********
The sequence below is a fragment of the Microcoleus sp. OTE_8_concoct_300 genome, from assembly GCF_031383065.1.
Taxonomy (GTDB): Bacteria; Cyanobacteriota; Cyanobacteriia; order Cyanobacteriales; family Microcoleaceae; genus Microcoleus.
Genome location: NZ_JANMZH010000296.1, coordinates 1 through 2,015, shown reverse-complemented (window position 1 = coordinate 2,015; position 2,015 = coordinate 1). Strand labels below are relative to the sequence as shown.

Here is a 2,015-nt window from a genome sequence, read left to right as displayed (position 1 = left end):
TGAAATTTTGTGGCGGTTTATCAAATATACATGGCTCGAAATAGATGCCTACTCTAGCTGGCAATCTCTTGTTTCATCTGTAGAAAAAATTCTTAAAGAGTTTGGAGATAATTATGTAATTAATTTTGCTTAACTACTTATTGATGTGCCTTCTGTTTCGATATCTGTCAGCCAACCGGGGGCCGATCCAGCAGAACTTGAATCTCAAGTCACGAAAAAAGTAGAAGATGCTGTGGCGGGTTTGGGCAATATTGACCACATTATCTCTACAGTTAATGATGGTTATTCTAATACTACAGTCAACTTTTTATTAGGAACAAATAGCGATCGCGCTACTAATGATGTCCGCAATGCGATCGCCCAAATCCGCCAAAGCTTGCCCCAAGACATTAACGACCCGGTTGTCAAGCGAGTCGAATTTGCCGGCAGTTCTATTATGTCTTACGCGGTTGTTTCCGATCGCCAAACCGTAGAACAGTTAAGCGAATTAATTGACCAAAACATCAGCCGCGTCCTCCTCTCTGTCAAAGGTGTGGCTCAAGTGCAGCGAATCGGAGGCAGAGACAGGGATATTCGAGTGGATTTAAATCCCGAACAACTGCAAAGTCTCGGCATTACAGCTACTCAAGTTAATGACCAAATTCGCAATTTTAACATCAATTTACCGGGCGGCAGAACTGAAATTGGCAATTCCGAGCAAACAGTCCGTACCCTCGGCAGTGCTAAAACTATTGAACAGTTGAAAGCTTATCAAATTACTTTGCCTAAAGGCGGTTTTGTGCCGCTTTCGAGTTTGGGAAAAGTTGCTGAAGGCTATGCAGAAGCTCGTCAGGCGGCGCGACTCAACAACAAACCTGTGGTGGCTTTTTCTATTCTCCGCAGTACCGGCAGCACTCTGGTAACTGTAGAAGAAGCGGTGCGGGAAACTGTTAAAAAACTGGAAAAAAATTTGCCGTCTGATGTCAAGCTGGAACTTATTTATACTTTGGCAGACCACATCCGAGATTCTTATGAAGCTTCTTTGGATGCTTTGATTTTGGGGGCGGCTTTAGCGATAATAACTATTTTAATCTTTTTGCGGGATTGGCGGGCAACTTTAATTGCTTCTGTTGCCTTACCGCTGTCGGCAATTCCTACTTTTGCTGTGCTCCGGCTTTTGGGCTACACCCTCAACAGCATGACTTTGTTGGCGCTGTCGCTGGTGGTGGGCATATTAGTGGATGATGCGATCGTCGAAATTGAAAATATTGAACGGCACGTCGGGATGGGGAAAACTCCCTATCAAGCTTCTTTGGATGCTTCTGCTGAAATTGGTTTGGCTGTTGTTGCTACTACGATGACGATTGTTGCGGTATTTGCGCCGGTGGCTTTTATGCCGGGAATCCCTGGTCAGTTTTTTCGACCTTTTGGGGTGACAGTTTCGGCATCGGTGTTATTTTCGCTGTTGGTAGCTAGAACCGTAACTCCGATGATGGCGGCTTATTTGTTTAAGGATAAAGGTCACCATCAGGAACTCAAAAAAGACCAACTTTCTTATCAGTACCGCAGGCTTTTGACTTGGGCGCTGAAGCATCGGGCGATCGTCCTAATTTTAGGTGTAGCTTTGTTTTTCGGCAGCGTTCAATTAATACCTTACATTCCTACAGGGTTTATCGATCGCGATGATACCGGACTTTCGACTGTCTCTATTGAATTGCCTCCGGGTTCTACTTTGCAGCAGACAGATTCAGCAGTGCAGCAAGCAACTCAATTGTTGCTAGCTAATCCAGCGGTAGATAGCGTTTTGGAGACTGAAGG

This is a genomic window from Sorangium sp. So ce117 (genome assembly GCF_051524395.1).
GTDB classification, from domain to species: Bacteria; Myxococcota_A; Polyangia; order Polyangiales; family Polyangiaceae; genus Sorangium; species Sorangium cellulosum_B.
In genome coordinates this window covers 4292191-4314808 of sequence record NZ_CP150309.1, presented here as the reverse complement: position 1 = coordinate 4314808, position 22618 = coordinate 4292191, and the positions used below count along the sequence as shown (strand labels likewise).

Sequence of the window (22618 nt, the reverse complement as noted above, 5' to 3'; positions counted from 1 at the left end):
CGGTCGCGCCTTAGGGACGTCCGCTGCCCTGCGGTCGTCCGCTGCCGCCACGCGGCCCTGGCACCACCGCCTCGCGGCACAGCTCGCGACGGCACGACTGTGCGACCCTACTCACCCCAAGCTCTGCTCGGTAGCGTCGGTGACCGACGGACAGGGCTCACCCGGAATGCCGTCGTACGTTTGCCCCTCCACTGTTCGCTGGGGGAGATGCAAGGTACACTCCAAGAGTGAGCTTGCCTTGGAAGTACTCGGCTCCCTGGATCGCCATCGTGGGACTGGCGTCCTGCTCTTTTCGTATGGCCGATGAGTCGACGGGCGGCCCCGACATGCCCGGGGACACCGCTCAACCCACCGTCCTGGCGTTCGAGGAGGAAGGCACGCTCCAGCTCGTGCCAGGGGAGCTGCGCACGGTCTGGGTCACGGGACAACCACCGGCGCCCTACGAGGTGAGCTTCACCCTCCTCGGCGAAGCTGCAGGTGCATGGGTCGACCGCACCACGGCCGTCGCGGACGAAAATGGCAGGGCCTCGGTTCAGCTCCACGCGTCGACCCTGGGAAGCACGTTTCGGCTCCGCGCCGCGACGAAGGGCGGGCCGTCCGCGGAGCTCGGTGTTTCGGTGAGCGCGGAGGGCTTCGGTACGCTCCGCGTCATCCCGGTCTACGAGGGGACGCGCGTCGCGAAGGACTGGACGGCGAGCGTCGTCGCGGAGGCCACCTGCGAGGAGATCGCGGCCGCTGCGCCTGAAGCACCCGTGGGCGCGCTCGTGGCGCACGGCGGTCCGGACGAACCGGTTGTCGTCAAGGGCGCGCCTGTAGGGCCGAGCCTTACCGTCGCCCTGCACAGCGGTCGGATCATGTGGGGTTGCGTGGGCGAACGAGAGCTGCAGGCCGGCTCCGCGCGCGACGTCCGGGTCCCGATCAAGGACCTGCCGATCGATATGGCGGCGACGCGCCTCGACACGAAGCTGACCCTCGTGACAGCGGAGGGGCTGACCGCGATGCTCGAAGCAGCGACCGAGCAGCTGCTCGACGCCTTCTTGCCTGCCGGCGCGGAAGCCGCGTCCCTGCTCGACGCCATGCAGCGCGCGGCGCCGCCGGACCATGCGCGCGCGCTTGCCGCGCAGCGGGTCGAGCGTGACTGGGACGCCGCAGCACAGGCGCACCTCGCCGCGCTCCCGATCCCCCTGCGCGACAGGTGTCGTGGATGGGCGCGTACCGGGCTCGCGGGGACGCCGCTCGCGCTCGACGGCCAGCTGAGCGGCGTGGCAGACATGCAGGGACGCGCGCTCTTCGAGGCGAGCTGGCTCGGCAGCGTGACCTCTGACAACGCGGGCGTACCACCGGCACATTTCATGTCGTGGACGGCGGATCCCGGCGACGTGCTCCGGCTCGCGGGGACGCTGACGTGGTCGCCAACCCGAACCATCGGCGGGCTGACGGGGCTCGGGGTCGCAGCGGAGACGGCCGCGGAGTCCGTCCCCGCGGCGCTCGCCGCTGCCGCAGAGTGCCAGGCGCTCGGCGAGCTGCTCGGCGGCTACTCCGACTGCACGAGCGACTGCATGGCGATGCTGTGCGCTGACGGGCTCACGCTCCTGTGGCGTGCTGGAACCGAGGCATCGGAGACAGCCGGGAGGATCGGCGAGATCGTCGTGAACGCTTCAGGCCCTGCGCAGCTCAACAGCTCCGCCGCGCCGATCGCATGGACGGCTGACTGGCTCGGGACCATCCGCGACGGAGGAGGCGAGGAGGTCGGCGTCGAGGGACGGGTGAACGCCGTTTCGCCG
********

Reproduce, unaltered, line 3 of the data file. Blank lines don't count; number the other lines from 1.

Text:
Genome location: NZ_JANMZH010000296.1, coordinates 1 through 2,015, shown reverse-complemented (window position 1 = coordinate 2,015; position 2,015 = coordinate 1). Strand labels below are relative to the sequence as shown.